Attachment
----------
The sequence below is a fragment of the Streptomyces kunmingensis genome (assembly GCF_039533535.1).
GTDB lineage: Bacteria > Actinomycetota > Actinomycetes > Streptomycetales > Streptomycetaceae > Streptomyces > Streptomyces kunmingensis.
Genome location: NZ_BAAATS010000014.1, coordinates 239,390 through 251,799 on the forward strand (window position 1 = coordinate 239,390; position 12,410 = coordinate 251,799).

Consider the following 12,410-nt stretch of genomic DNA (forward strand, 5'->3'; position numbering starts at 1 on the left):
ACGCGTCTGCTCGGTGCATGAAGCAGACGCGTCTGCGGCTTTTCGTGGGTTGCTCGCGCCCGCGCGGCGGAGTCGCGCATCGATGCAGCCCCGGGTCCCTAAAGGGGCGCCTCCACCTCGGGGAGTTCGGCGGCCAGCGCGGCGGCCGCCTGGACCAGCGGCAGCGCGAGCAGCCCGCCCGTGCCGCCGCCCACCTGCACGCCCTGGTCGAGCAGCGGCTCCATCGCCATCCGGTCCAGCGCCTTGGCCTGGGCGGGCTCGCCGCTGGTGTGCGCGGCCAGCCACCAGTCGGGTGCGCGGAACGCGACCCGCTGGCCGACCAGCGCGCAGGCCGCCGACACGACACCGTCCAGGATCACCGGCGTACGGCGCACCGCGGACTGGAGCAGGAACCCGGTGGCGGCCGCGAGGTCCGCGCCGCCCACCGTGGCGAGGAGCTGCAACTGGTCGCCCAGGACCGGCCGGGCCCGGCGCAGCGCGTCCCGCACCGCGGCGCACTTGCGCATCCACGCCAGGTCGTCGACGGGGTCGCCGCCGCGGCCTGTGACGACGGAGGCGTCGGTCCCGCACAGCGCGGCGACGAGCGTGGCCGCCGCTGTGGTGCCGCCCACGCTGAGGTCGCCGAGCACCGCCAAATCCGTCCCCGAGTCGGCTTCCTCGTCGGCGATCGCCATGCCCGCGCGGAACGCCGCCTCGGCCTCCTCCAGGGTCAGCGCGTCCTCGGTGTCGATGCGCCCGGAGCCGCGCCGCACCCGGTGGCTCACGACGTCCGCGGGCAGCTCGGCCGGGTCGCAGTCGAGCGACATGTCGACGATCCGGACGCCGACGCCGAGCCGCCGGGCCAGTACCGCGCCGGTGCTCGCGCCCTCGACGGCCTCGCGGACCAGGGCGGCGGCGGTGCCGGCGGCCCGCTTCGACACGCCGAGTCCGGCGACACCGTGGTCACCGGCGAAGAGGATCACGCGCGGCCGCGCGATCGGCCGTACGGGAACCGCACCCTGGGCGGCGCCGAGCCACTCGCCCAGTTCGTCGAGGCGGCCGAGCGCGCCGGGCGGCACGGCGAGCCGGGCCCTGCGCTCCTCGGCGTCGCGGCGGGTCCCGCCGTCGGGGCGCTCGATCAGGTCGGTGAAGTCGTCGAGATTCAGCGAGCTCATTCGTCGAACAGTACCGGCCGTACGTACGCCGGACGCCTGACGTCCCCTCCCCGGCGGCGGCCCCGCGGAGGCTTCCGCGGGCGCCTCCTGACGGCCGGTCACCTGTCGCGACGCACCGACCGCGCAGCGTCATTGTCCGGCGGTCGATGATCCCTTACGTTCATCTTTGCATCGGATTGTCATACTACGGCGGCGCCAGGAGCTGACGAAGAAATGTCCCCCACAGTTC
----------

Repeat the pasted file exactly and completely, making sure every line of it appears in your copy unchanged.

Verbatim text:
The sequence below is a fragment of the Streptomyces kunmingensis genome (assembly GCF_039533535.1).
GTDB lineage: Bacteria > Actinomycetota > Actinomycetes > Streptomycetales > Streptomycetaceae > Streptomyces > Streptomyces kunmingensis.
Genome location: NZ_BAAATS010000014.1, coordinates 239,390 through 251,799 on the forward strand (window position 1 = coordinate 239,390; position 12,410 = coordinate 251,799).

Consider the following 12,410-nt stretch of genomic DNA (forward strand, 5'->3'; position numbering starts at 1 on the left):
ACGCGTCTGCTCGGTGCATGAAGCAGACGCGTCTGCGGCTTTTCGTGGGTTGCTCGCGCCCGCGCGGCGGAGTCGCGCATCGATGCAGCCCCGGGTCCCTAAAGGGGCGCCTCCACCTCGGGGAGTTCGGCGGCCAGCGCGGCGGCCGCCTGGACCAGCGGCAGCGCGAGCAGCCCGCCCGTGCCGCCGCCCACCTGCACGCCCTGGTCGAGCAGCGGCTCCATCGCCATCCGGTCCAGCGCCTTGGCCTGGGCGGGCTCGCCGCTGGTGTGCGCGGCCAGCCACCAGTCGGGTGCGCGGAACGCGACCCGCTGGCCGACCAGCGCGCAGGCCGCCGACACGACACCGTCCAGGATCACCGGCGTACGGCGCACCGCGGACTGGAGCAGGAACCCGGTGGCGGCCGCGAGGTCCGCGCCGCCCACCGTGGCGAGGAGCTGCAACTGGTCGCCCAGGACCGGCCGGGCCCGGCGCAGCGCGTCCCGCACCGCGGCGCACTTGCGCATCCACGCCAGGTCGTCGACGGGGTCGCCGCCGCGGCCTGTGACGACGGAGGCGTCGGTCCCGCACAGCGCGGCGACGAGCGTGGCCGCCGCTGTGGTGCCGCCCACGCTGAGGTCGCCGAGCACCGCCAAATCCGTCCCCGAGTCGGCTTCCTCGTCGGCGATCGCCATGCCCGCGCGGAACGCCGCCTCGGCCTCCTCCAGGGTCAGCGCGTCCTCGGTGTCGATGCGCCCGGAGCCGCGCCGCACCCGGTGGCTCACGACGTCCGCGGGCAGCTCGGCCGGGTCGCAGTCGAGCGACATGTCGACGATCCGGACGCCGACGCCGAGCCGCCGGGCCAGTACCGCGCCGGTGCTCGCGCCCTCGACGGCCTCGCGGACCAGGGCGGCGGCGGTGCCGGCGGCCCGCTTCGACACGCCGAGTCCGGCGACACCGTGGTCACCGGCGAAGAGGATCACGCGCGGCCGCGCGATCGGCCGTACGGGAACCGCACCCTGGGCGGCGCCGAGCCACTCGCCCAGTTCGTCGAGGCGGCCGAGCGCGCCGGGCGGCACGGCGAGCCGGGCCCTGCGCTCCTCGGCGTCGCGGCGGGTCCCGCCGTCGGGGCGCTCGATCAGGTCGGTGAAGTCGTCGAGATTCAGCGAGCTCATTCGTCGAACAGTACCGGCCGTACGTACGCCGGACGCCTGACGTCCCCTCCCCGGCGGCGGCCCCGCGGAGGCTTCCGCGGGCGCCTCCTGACGGCCGGTCACCTGTCGCGACGCACCGACCGCGCAGCGTCATTGTCCGGCGGTCGATGATCCCTTACGTTCATCTTTGCATCGGATTGTCATACTACGGCGGCGCCAGGAGCTGACGAAGAAATGTCCCCCACAGTTC